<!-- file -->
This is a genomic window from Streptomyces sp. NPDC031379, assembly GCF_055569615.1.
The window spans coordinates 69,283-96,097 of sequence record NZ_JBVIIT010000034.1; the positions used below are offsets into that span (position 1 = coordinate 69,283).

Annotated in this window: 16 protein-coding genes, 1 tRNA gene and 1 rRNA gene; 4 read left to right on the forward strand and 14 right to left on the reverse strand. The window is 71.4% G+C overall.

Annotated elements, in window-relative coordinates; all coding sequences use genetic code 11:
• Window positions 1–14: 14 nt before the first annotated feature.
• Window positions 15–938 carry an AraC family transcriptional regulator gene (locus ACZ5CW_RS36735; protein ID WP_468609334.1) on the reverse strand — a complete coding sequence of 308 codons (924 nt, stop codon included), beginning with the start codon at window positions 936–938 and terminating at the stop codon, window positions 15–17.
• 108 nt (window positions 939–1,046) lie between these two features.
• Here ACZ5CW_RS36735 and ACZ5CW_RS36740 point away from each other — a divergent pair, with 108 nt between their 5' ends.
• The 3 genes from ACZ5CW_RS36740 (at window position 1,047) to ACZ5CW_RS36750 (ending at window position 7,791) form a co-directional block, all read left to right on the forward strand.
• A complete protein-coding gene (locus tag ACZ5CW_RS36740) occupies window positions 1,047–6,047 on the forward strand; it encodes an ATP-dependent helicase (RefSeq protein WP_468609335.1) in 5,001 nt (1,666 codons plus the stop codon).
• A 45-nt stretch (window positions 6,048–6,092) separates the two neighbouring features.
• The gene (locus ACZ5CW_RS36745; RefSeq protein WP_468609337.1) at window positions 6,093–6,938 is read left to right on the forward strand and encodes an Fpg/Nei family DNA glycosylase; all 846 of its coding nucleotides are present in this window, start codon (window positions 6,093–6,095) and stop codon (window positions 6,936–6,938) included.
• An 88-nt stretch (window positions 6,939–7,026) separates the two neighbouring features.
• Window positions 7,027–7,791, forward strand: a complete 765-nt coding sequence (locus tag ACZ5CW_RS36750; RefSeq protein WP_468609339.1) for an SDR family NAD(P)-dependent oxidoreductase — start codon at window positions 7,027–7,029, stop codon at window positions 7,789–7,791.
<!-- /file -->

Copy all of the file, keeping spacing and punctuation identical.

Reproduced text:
This is a genomic window from Streptomyces sp. NPDC031379, assembly GCF_055569615.1.
The window spans coordinates 69,283-96,097 of sequence record NZ_JBVIIT010000034.1; the positions used below are offsets into that span (position 1 = coordinate 69,283).

Annotated in this window: 16 protein-coding genes, 1 tRNA gene and 1 rRNA gene; 4 read left to right on the forward strand and 14 right to left on the reverse strand. The window is 71.4% G+C overall.

Annotated elements, in window-relative coordinates; all coding sequences use genetic code 11:
• Window positions 1–14: 14 nt before the first annotated feature.
• Window positions 15–938 carry an AraC family transcriptional regulator gene (locus ACZ5CW_RS36735; protein ID WP_468609334.1) on the reverse strand — a complete coding sequence of 308 codons (924 nt, stop codon included), beginning with the start codon at window positions 936–938 and terminating at the stop codon, window positions 15–17.
• 108 nt (window positions 939–1,046) lie between these two features.
• Here ACZ5CW_RS36735 and ACZ5CW_RS36740 point away from each other — a divergent pair, with 108 nt between their 5' ends.
• The 3 genes from ACZ5CW_RS36740 (at window position 1,047) to ACZ5CW_RS36750 (ending at window position 7,791) form a co-directional block, all read left to right on the forward strand.
• A complete protein-coding gene (locus tag ACZ5CW_RS36740) occupies window positions 1,047–6,047 on the forward strand; it encodes an ATP-dependent helicase (RefSeq protein WP_468609335.1) in 5,001 nt (1,666 codons plus the stop codon).
• A 45-nt stretch (window positions 6,048–6,092) separates the two neighbouring features.
• The gene (locus ACZ5CW_RS36745; RefSeq protein WP_468609337.1) at window positions 6,093–6,938 is read left to right on the forward strand and encodes an Fpg/Nei family DNA glycosylase; all 846 of its coding nucleotides are present in this window, start codon (window positions 6,093–6,095) and stop codon (window positions 6,936–6,938) included.
• An 88-nt stretch (window positions 6,939–7,026) separates the two neighbouring features.
• Window positions 7,027–7,791, forward strand: a complete 765-nt coding sequence (locus tag ACZ5CW_RS36750; RefSeq protein WP_468609339.1) for an SDR family NAD(P)-dependent oxidoreductase — start codon at window positions 7,027–7,029, stop codon at window positions 7,789–7,791.